There is a whole lot of food waste in the U.S., and a huge incidence of food insecurity, particularly in lower-income neighborhoods. Denver Food Rescue has stepped into this chasm and is working towards a world in which race, geography and income do not determine a person’s health. DFR is a small non-profit organization that collects high quality produce from grocery stores, farmers markets, etc. and redistributes it (all on bicycles,for the most part!) to community groups throughout the Denver area. Their chief fundraising event is the Food Rescue Ride, a casual and costumed bicycle ride through Cherry Creek State Park. This year it falls on Saturday, August 25. Riders can choose their challenge: a 15 or 30 mile course, with or without a 100 pound trailer, and are encouraged to come dressed as their “favorite fruit or vegetable.”
You can register here!
The ride will kick off at 9:00am after a breakfast of bagels and coffee from Rosenberg’s Bagels and Delicatessen and Pablo’s Coffee (the breakfast will start at 8). A lunch party featuring beers from Ratio Beerworks will ensue post-ride as well! DFR is giving away two rechargeable Monkey Lights, an M210R and an M232R during the festivity.
We spoke with Amy Moore-Shipley, Denver Food Rescue’s Development and Marketing Coordinator, to learn more about DFR and the plight of food waste and distribution.
How did Denver Food Rescue come about?
DFR was born out of Boulder Food Rescue when their founders saw a TON of fresh produce was being thrown away at grocery stores. Yet 1 in 6 Coloradans are food insecure and lack access to fresh healthy food. BFR realized more fresh produce could be saved if it was redistributed directly from the food donor to a food recipient organization – instead of going to a warehouse to be sorted and then sent back out to recipients. And to keep financial and environmental costs low, bicycles and trailers were used for food rescue!
Can you explain your mission?
Our mission to increase health equity is an attempt to get deeper to the root of food insecurity. We know there is enough food – we throw away a 1/3 of what is produced! But what we don’t have are living wages for families to pay the bills AND purchase healthy food for their families – it can be a struggle to even buy food – and the food that is accessible for free or at a low cost is often highly processed, low nutrient dense foods that cause illness! We believe that healthy food should be available to all regardless of your zip code, race, or class.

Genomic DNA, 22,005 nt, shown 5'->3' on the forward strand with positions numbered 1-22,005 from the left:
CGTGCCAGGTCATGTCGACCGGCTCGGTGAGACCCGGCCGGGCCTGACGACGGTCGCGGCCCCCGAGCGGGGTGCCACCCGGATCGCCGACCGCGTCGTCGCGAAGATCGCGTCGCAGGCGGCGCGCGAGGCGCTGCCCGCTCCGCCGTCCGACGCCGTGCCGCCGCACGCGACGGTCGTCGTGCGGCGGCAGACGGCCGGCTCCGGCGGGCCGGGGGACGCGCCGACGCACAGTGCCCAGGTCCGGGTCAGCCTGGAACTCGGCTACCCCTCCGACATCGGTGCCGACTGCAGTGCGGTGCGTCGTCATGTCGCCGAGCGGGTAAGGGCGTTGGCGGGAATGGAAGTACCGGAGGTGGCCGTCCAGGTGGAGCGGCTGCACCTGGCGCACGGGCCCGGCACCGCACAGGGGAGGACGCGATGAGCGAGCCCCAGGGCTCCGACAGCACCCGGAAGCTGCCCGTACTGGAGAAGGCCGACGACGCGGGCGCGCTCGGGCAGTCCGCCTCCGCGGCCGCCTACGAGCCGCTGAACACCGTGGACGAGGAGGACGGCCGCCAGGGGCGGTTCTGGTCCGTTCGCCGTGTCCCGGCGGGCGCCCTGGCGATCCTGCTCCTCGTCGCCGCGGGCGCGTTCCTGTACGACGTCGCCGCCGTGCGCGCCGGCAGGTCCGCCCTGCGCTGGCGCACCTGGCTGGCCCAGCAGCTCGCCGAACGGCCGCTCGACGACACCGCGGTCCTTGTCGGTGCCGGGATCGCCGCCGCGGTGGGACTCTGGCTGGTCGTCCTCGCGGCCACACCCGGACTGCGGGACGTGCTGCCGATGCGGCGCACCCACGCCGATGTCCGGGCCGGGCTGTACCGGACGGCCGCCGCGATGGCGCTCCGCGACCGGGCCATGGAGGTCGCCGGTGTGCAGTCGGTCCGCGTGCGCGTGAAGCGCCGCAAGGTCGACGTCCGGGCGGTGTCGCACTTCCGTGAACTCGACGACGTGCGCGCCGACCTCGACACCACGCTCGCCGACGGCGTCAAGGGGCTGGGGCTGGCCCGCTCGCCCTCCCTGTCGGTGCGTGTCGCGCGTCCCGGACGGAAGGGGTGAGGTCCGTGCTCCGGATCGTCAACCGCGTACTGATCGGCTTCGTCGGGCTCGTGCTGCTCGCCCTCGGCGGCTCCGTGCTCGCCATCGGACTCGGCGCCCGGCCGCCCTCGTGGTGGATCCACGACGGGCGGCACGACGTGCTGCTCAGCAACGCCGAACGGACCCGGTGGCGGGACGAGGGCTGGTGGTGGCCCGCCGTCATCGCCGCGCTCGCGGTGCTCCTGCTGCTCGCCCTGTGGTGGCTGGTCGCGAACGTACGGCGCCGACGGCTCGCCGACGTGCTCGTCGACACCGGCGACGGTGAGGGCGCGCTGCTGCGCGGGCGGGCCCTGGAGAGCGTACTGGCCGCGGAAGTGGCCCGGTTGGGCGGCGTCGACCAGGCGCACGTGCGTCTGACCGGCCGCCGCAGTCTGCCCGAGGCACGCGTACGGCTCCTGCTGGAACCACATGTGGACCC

What astounds you the most about food distribution?
The politics of food rescue and food banks. Check out a book called Big Hunger by Andrew Fisher. He exposes corporate ties to the hunger movement and Feeding America and addresses why food insecurity hasn’t change in America the last 50 years even though record amounts of food is being donated and distributed.
What do you think are 3 easy things people can do to prevent food from going to waste?
1. Don’t buy too much food! Plan your meals and try to go to the grocery store every couple of days — but this is a privilege!
2. Learn how to use all parts of a food item e.g. the proverbial carrot top pesto or saving veggie scraps in the freezer for broth – learn how preserve and use all food that comes your way.
How many people work for your non-profit? What’s a day in the life like at DFR?
We have 5 staff members. We all share a one room office in the historic Five Points neighborhood. We’re either working hard on our own individual projects or deep in conversations on food politics, race & class, or what we’re doing in our free time. It’s pretty hard core family vibes around here where we support and lift one and other up.
What are you looking forward to most about the Denver Food Rescue Ride?
The party and awesome vendors – great food and drinks and prizes and community!
What are your goals for the event?
That we continue to lay the foundation for an inclusive event for all levels of cyclists that continues for many years to come and becomes a noteworthy Denver event.
What kind of turnout do you expect?
We hope to double our riders this year to 200!
What’s the biking scene like in Denver?
Well mountain biking and cycling outside of city limits is robust but within city limits I’d say we need safer and more bike lanes and we need to work on relations between riders and cyclists ‘cause tensions can be high!
What is your favorite thing about your job?
That I am working for a nonprofit fighting against the non-profit industrial complex and traditional anti-hunger movements.
Is there anything else you’d like to add?
Support radical, grassroots, community led organizations in your town! Also bikes rule – especially bikes with illuminated wheels. 🙂
Thank you, Amy and the Denver Food Rescue for your efforts. Keep making the magic happen and have a very mirthful ride!